He was called to care for Mats every day from now on. It was a duty he feared, yet longed for at the same time. The worst thing was him having to wash Mats’ wound repeatedly and also helping him to clean his other body parts too, as the warrior was still weak and had trouble moving much on his own. On these occasions Benedikt found himself watching the slightly tanned skin which made his heart ache with forbidden longing, the hard muscles underneath that looked so promising. Later at night he fought the temptation to touch himself, never giving in as this was considered a severe sin, but never experiencing some kind of relief, either.
And indeed, it was not the first time this happened to him, as he had felt the pull of other clueless men before, but never had it been as bad as now.
Slowly, Mats’ condition improved. He never intruded into Benedikt’s personal space, never pried into his personal business, but was nevertheless curious about him and seemed deeply disturbed by his distant demeanour.
On one occasion he complimented Benedikt on the care he took with everything, told him that he had a friendly face and caring eyes, but he had never seen him smile. The monk felt his cheeks heating up upon hearing this and nodded only curtly.
Several days later, after he had helped Mats with his bandage, the question which he dreaded finally came: “Why do you fear me so? Why can’t you even look me in the eye? I haven’t done you any harm, have I?”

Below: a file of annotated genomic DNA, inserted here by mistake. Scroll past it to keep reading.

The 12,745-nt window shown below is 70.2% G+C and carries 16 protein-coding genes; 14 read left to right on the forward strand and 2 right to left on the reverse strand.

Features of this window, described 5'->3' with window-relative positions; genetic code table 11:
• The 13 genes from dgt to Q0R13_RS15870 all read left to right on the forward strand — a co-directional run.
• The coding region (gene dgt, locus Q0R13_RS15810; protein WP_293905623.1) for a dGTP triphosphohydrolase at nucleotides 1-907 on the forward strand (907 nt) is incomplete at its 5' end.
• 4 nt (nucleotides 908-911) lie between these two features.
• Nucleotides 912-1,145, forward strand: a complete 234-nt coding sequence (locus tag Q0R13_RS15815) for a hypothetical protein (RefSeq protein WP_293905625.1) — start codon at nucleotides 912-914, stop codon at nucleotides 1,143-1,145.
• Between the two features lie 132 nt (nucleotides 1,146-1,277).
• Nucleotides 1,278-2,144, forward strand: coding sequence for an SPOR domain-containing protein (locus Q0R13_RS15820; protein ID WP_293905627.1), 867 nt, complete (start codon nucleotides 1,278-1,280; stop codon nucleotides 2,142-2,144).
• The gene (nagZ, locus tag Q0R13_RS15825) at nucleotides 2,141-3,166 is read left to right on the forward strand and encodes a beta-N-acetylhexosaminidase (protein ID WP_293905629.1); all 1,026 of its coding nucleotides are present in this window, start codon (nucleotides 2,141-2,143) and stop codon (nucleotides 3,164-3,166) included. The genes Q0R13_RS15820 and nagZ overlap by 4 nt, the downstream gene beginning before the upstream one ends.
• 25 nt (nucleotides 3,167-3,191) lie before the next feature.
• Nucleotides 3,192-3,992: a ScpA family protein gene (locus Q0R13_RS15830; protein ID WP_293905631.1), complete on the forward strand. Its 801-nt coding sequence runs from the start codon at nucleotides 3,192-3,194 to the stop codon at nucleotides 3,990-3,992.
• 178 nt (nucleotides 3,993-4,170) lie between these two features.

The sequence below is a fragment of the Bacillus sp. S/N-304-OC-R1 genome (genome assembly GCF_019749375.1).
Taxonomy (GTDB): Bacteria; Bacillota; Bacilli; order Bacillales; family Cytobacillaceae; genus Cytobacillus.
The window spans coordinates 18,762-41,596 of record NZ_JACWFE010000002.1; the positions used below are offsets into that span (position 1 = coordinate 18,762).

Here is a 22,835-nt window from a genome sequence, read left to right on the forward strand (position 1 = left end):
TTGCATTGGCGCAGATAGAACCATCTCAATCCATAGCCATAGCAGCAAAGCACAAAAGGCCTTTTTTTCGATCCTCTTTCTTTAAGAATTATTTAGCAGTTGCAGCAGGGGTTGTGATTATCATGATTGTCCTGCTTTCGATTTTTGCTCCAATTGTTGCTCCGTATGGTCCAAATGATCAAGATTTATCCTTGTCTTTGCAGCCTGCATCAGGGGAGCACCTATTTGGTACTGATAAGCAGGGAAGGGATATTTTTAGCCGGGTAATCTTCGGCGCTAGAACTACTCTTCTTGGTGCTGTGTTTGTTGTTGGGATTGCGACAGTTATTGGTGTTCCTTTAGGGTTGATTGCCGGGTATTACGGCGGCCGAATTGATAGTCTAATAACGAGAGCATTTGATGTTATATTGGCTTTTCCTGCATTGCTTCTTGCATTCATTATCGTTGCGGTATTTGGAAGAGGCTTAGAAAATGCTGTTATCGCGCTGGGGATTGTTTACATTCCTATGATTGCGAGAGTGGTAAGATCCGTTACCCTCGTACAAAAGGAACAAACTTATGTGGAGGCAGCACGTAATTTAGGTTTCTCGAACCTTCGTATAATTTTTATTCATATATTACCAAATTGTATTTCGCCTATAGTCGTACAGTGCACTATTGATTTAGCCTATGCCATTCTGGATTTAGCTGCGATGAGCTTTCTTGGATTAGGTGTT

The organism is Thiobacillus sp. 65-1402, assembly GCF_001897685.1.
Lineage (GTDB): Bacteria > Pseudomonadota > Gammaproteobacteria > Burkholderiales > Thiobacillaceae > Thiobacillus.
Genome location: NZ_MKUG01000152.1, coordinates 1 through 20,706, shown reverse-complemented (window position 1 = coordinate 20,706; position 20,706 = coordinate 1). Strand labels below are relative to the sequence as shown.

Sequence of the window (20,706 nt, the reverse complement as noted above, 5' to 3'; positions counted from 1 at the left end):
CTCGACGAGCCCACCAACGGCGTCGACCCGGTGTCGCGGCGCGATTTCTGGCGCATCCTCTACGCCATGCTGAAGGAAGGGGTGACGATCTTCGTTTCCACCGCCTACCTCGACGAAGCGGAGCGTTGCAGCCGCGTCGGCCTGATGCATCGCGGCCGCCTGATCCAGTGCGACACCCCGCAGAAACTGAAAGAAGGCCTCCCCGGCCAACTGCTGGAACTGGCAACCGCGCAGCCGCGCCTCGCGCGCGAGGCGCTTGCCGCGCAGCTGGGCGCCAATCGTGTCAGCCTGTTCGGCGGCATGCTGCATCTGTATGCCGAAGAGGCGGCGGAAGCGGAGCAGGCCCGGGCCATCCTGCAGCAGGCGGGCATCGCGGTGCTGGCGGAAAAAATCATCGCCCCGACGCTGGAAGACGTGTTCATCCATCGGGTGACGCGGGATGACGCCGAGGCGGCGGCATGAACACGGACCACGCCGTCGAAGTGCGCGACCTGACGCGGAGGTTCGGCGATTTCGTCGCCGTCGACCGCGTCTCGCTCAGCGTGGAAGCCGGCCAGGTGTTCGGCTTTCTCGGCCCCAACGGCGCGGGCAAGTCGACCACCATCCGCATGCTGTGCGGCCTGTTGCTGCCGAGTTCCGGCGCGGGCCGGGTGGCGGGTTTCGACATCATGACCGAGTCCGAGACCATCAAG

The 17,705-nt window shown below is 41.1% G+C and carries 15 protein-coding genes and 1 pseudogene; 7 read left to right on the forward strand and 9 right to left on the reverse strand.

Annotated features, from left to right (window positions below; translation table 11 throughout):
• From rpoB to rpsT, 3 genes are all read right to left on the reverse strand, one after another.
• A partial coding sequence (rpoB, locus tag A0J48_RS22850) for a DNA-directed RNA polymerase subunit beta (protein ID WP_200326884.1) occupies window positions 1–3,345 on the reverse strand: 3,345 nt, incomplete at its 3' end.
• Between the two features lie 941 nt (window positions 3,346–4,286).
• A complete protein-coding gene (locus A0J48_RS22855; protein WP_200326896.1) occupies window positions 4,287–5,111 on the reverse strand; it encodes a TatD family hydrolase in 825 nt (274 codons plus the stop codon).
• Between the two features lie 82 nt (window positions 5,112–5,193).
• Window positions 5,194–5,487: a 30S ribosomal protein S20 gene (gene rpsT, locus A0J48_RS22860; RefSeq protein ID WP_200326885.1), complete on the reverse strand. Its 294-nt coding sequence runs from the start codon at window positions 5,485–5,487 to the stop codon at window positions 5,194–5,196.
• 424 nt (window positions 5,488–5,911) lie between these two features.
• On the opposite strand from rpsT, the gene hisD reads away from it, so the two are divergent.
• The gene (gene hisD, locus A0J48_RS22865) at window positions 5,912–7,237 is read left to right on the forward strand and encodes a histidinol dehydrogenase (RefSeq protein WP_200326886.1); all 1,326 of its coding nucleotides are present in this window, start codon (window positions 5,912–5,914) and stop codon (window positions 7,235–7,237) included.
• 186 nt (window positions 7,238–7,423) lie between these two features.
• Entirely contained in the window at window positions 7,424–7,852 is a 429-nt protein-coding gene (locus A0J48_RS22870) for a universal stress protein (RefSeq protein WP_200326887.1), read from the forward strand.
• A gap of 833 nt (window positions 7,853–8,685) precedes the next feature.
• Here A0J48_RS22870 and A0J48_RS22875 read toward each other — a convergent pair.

Benedikt didn’t know how to answer, so he stayed silent and unmoving.
“Oh, are all monks this hard to talk to? But I guess the others are different, Philipp is much easier. What’s the matter with you?”
Benedikt kneaded his hands and then gathered his belongings, preparing himself to escape and seek refuge in his cell. He shouldn’t, couldn’t ever come back to this man, even if he had to disobey Abbott Manuel’s orders in the end. A long time ago he had made vows to forget about earthly desires and forbidden sins and he had to stay true to that, no matter the cost. He stood and wanted to leave, but suddenly Mats was up and on his feet, effectively preventing him from leaving the cold room by standing in front of its entrance.
Closer and closer he came, while Benedikt awkwardly tumbled backwards, until he stood with the back to the hard stone wall, the slightly taller warrior beautifully hovering above him. Oh, where were the heavenly angels to help him when he needed them badly? Was he too sinful already to be saved? Benedikt didn’t dare moving, but soon he felt a warm hand delicately tugging under his chin.
He squeezed his eyes shut, only to hear the single softly spoken word: “Coward!”